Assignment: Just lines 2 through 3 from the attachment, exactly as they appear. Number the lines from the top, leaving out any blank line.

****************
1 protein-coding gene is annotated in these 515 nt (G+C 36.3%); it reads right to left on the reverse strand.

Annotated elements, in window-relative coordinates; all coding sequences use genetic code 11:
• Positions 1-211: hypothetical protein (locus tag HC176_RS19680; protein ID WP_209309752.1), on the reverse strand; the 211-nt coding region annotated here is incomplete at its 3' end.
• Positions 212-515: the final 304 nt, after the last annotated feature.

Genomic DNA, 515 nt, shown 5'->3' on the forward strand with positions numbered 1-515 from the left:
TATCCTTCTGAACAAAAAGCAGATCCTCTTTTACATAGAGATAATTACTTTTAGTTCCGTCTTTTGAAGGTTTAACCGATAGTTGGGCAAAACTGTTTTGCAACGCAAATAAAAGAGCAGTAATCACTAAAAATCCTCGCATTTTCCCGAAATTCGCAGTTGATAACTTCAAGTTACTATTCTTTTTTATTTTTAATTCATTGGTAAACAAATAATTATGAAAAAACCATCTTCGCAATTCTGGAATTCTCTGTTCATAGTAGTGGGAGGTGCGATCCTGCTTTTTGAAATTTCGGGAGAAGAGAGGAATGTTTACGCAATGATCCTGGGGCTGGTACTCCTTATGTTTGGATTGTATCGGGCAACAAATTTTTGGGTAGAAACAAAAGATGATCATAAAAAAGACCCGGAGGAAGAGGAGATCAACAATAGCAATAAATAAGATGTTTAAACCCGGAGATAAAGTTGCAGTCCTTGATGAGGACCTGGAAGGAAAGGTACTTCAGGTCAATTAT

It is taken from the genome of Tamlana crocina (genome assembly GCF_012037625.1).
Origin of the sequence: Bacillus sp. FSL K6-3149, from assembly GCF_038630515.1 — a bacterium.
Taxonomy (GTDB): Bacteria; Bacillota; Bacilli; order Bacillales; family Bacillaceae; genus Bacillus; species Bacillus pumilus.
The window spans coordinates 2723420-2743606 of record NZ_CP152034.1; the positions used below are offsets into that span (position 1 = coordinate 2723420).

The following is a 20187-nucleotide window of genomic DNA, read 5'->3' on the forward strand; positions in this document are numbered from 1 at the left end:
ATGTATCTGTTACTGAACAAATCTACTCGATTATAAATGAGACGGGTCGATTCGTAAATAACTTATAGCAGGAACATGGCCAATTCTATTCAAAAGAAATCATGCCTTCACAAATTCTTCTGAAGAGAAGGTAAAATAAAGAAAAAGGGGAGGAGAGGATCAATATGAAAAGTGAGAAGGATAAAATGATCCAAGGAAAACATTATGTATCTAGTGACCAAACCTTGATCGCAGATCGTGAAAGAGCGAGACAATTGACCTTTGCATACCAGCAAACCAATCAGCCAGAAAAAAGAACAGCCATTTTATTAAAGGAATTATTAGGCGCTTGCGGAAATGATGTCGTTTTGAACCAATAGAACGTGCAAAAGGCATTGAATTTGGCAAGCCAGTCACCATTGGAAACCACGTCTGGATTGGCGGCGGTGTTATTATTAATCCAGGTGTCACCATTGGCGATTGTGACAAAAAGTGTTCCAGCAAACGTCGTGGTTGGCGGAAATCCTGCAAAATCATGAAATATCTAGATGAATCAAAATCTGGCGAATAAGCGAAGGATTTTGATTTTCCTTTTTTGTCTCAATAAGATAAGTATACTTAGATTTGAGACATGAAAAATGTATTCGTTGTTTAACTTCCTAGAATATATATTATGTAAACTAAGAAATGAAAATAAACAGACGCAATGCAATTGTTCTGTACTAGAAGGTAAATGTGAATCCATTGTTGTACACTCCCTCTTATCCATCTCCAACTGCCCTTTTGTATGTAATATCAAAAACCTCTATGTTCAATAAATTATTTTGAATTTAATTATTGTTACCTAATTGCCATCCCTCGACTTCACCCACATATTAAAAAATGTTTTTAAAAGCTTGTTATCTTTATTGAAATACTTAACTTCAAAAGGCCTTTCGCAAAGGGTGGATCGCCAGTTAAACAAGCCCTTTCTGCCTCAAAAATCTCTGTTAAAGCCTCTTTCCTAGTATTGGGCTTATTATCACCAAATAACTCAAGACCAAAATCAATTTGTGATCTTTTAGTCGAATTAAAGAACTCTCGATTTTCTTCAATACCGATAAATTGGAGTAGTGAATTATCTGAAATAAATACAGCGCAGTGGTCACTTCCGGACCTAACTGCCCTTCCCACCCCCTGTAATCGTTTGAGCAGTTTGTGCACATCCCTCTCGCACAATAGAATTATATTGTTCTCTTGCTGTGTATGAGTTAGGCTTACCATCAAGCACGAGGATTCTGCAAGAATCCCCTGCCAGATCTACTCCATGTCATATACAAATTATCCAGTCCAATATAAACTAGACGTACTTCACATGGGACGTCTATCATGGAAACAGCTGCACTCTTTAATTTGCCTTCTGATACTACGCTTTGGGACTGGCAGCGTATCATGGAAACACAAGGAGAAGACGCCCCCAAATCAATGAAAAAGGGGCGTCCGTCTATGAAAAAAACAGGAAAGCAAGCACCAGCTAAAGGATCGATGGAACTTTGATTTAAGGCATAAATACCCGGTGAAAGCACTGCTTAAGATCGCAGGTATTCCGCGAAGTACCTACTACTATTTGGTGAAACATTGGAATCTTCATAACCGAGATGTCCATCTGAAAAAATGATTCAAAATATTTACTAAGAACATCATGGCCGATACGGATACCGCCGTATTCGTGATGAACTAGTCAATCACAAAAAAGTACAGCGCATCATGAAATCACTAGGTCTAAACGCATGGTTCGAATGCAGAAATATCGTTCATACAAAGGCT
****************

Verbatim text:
Annotated elements, in window-relative coordinates; all coding sequences use genetic code 11:
• Positions 1-211: hypothetical protein (locus tag HC176_RS19680; protein ID WP_209309752.1), on the reverse strand; the 211-nt coding region annotated here is incomplete at its 3' end.